Analysis: Big brokers seen losing more ground to indies

NEW YORK (Reuters) - After seeing thousands of customers and advisers jump to independent firms in the wake of the financial crisis, the biggest U.S. brokerages are expected to continue losing market share for several years.

Morgan Stanley Smith Barney, Bank of America Corp’s Merrill Lynch, Wells Fargo and UBS -- the wirehouses -- will see their share of U.S. client assets shrink from 41 percent last year to one-third by 2012, Cerulli Associates said in its latest report.

Over the same four-year period, independent broker-dealers and regional firms such as Stifel Financial are expected to increase their shares to 16 percent each. Registered investment advisers (RIAs), meanwhile, will gain more than 1 percent to command 12 percent of assets.

These moves are the latest evidence of a historical shift away from the big-firm, full-service, coast-to-coast brokers in favor of smaller firms, online brokers and independent advisers.

“Wirehouses have been losing share for a while. None of them have increased their numbers of advisers in a decade, while the independents have been growing,” said Charles “Chip” Roame, head of wealth management consulting firm Tiburon Strategic Advisors.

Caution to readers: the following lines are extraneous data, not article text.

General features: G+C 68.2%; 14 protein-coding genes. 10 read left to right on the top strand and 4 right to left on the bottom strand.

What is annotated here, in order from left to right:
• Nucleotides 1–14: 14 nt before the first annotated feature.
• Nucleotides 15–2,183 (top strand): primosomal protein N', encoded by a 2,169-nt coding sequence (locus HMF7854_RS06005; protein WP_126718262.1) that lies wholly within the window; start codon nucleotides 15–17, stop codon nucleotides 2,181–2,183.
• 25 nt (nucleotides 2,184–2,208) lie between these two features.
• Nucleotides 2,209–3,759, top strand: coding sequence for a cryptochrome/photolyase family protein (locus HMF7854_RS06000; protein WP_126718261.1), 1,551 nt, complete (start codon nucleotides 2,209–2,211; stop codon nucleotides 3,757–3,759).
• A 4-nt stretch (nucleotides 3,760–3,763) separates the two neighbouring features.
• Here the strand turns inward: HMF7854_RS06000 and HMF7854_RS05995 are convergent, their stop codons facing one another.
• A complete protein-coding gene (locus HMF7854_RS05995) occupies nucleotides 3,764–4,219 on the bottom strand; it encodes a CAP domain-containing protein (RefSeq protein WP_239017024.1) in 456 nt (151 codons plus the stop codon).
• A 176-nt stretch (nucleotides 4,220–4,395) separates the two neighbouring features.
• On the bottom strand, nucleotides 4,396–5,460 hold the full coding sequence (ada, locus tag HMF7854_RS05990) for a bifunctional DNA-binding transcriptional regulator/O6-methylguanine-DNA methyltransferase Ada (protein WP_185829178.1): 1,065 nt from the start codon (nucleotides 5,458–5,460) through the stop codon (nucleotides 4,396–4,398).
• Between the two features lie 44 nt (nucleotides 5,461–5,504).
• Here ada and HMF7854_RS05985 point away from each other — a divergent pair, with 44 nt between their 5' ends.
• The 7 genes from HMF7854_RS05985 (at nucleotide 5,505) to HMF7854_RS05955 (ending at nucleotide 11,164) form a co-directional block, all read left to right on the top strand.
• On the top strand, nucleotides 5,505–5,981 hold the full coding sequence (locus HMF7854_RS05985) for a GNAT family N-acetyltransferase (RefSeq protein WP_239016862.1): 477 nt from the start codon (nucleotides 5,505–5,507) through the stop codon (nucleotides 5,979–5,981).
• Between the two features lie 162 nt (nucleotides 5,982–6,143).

Today, he added, independent-broker network LPL Financial has nearly as many advisers as Merrill Lynch and Wells Fargo Advisers, while the assets controlled by Charles Schwab’s network of RIAs is on par with UBS.

The near collapse of many of the market’s biggest banks triggered record movement by financial advisers and customers in 2009, when nearly 9,000 brokers jumped to new jobs. Most settled in with rival wirehouses, but about 1,500 “breakaway brokers” formed or joined independent practices.

Cerulli projects that financial adviser ranks in the Big 4 firms, after a period of expansion this year, will decline by about 1,300 to 48,900 by the end of 2014. That's a five-year decline of about 0.5 percent. (For a graph showing brokerage market share trends, click: )

Over that same period, RIAs will steadily increase their ranks by 12 percent to 35,000, while independent broker-dealers such as LPL Financial are expected to increase 1 percent to 102,615 advisers,

Following the advisers are the customers and their money.

Between 2007 and last year, client assets at the Big 4 firms dropped 12 percent to $4.2 trillion -- still dominant in an industry with about $10.4 trillion in assets --- while RIAs, independent brokers and regional firms saw slight gains.

Tiburon’s Roame estimates something like $800 billion of client assets will move to new homes this year, with a third of those assets shifting to independents.

Wall Street has largely recovered from the financial crisis and the pace of broker movement has slowed -- from 15 percent of brokers switching employers to one in 10, Cerulli said -- but the longer-term trend is still intact.

“The breakaway broker movement may not be the tsunami it was, but it still exists,” said Cerulli analyst Scott Smith. “There are more advisers moving to the independent space. There is still some velocity.”

Reporting by Joseph A. Giannone, editing by Matthew Lewis